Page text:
Pat Finucane and the Dirty War

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William Crawley | 14:03 UK time, Sunday, 16 December 2012

A victim of the state, murdered, along with a series of others, with the active intelligence and assistance of British military and police officers. That was the verdict of Sir Desmond De Silva's report into the killing of Belfast solicitor Pat Finucane.

David Cameron gave a fulsome apology -- again -- but clearly wants to draw a line under a murky period in a dirty war. But is justice served by openly admitting a catalogue of state-sponsored law-breaking and then denying full disclosure of that in a public inqury?

Or, as many have said, is it time to put the past into history and move on?

On this week's Sunday Sequence we heard from former Presbyterian Moderator, Dr John Dunlop, security correspondent and author, Brian Rowan, and former Victims' Commissioner, Patricia McBride, but, what do you think?

Open Thread

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William Crawley | 13:09 UK time, Friday, 14 December 2012

talktalk.jpgI don't often post an open thread, but some of you tell me it's a good idea because it lets you get stuff off your chest without throwing the direction of other threads. It also permits you to make suggestions about subjects we might give some more substantial space to on Will & Testament. Let's see. Expatiate at will (sorry about the pun). Keep it legal. The house rules still apply.

The ethics of charging for prescriptions

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William Crawley | 10:18 UK time, Tuesday, 11 September 2012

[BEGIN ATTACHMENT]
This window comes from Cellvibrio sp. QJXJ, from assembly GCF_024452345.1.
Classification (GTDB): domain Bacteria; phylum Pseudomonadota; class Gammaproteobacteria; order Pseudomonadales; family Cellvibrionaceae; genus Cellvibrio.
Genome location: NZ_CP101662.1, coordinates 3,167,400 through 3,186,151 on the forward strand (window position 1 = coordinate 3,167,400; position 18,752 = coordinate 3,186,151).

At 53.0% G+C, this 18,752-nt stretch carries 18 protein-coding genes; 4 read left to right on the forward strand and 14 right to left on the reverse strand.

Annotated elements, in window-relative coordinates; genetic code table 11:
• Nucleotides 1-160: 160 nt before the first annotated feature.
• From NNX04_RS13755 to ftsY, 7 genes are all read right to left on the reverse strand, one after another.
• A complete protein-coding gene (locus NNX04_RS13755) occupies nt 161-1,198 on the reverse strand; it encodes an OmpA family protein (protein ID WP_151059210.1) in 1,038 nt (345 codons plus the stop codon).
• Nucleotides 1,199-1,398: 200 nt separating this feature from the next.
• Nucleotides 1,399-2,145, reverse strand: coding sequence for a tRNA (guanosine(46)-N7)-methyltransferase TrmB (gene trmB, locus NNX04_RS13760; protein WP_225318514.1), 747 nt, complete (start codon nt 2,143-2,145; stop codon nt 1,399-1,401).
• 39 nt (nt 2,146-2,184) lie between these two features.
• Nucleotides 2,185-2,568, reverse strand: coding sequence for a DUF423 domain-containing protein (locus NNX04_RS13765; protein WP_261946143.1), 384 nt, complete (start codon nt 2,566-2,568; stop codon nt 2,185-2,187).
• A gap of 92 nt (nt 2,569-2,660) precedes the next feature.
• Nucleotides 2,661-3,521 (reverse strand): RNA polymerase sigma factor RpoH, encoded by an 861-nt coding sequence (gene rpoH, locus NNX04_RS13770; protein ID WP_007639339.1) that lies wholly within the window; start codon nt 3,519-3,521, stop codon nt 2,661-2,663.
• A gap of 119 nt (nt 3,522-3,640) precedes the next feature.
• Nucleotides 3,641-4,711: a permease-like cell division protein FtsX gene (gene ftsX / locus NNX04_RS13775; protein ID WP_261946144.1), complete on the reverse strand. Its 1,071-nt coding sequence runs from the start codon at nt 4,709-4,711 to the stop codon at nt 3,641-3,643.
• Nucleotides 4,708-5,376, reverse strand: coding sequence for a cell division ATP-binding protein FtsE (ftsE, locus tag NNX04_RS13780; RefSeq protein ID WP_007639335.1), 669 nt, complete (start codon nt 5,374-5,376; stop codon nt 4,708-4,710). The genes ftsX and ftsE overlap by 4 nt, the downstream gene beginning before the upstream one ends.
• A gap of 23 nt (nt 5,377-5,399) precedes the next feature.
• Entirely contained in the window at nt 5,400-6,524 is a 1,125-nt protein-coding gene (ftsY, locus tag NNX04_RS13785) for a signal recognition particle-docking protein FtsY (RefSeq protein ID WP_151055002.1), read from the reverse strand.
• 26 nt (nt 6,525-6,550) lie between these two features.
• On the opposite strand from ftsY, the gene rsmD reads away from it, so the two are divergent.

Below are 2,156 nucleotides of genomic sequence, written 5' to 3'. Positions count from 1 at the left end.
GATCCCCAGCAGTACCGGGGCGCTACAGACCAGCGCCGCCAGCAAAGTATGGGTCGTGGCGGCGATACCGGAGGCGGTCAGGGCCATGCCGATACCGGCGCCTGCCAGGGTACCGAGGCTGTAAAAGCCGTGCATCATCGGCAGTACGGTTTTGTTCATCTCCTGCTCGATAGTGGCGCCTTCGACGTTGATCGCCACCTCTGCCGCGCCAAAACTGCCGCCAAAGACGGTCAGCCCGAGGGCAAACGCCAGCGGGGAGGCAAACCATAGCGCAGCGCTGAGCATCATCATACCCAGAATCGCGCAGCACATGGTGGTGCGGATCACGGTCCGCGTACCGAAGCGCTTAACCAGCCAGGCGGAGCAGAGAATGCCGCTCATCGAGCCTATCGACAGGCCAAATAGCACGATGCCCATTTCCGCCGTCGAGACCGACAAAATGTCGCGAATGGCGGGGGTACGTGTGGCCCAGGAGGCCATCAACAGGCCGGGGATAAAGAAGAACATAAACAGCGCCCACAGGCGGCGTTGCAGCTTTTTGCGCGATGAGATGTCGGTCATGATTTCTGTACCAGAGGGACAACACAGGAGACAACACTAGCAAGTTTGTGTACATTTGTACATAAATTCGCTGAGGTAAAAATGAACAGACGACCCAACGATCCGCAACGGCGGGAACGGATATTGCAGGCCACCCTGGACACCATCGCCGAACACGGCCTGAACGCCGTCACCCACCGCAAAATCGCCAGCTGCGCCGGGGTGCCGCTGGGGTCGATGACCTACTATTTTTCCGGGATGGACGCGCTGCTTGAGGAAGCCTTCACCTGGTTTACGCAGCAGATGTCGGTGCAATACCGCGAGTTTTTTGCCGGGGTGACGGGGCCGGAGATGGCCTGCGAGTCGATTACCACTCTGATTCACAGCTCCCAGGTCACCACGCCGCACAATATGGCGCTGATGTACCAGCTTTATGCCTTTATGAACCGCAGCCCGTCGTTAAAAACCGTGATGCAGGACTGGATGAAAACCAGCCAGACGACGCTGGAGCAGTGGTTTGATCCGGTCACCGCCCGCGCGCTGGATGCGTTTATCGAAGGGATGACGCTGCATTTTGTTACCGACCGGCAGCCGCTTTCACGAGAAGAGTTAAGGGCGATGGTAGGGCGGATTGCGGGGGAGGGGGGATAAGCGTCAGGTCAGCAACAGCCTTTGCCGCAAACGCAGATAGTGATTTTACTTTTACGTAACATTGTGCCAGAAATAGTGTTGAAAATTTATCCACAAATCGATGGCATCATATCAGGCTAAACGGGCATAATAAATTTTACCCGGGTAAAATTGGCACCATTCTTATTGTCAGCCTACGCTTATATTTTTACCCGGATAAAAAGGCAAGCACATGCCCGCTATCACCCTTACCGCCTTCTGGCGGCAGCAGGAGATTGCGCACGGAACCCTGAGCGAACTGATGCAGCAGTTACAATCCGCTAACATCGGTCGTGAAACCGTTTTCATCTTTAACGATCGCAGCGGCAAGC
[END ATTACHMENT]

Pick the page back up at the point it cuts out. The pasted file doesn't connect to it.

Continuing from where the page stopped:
"The health service can't afford to go on like this. Most must start paying again for their prescriptions." So says Northern Ireland's chief medical officer, Dr Michael McBride. I a wide-ranging interview in today's Belfast Telegraph, Dr McBride said anyone who can afford to pay for prescriptions should pay. He also emphasised that "there should never be any circumstance were someone is discouraged from from taking their medication because of prescription charges."

Pay attention to the moral language used by the chief medical officer: anyone who can pay "should" pay. Is Dr McBride suggesting that some people have a moral obligation to pay, even though they do not have a legal obligation to do so (at present)? Or is he making a more strategic, less ethical, point: we "need" people to pay if the NHS is to provide the services people expect?

What do you think? Do people who can afford to pay prescription charges have a moral obligation to pay? What kind of paying regime is consistent with the basic philosophy of the NHS?

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